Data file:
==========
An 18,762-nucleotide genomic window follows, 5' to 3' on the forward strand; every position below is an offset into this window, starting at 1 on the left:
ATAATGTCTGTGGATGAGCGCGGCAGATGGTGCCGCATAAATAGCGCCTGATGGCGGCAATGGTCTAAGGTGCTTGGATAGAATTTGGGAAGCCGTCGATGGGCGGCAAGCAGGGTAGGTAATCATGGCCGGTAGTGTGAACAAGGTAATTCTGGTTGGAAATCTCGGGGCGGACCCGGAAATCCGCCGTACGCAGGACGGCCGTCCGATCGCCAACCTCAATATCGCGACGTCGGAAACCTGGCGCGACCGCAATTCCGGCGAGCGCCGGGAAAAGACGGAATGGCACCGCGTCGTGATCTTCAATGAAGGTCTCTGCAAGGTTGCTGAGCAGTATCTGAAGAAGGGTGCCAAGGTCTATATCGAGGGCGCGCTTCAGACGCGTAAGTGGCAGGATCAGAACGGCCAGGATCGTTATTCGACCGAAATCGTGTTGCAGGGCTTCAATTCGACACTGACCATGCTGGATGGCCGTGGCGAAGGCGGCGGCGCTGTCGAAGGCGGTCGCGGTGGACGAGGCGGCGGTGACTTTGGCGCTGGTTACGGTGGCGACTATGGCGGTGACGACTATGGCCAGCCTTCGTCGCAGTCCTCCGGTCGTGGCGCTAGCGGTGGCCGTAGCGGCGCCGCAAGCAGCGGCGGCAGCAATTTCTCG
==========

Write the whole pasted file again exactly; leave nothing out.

An 18,762-nucleotide genomic window follows, 5' to 3' on the forward strand; every position below is an offset into this window, starting at 1 on the left:
ATAATGTCTGTGGATGAGCGCGGCAGATGGTGCCGCATAAATAGCGCCTGATGGCGGCAATGGTCTAAGGTGCTTGGATAGAATTTGGGAAGCCGTCGATGGGCGGCAAGCAGGGTAGGTAATCATGGCCGGTAGTGTGAACAAGGTAATTCTGGTTGGAAATCTCGGGGCGGACCCGGAAATCCGCCGTACGCAGGACGGCCGTCCGATCGCCAACCTCAATATCGCGACGTCGGAAACCTGGCGCGACCGCAATTCCGGCGAGCGCCGGGAAAAGACGGAATGGCACCGCGTCGTGATCTTCAATGAAGGTCTCTGCAAGGTTGCTGAGCAGTATCTGAAGAAGGGTGCCAAGGTCTATATCGAGGGCGCGCTTCAGACGCGTAAGTGGCAGGATCAGAACGGCCAGGATCGTTATTCGACCGAAATCGTGTTGCAGGGCTTCAATTCGACACTGACCATGCTGGATGGCCGTGGCGAAGGCGGCGGCGCTGTCGAAGGCGGTCGCGGTGGACGAGGCGGCGGTGACTTTGGCGCTGGTTACGGTGGCGACTATGGCGGTGACGACTATGGCCAGCCTTCGTCGCAGTCCTCCGGTCGTGGCGCTAGCGGTGGCCGTAGCGGCGCCGCAAGCAGCGGCGGCAGCAATTTCTCG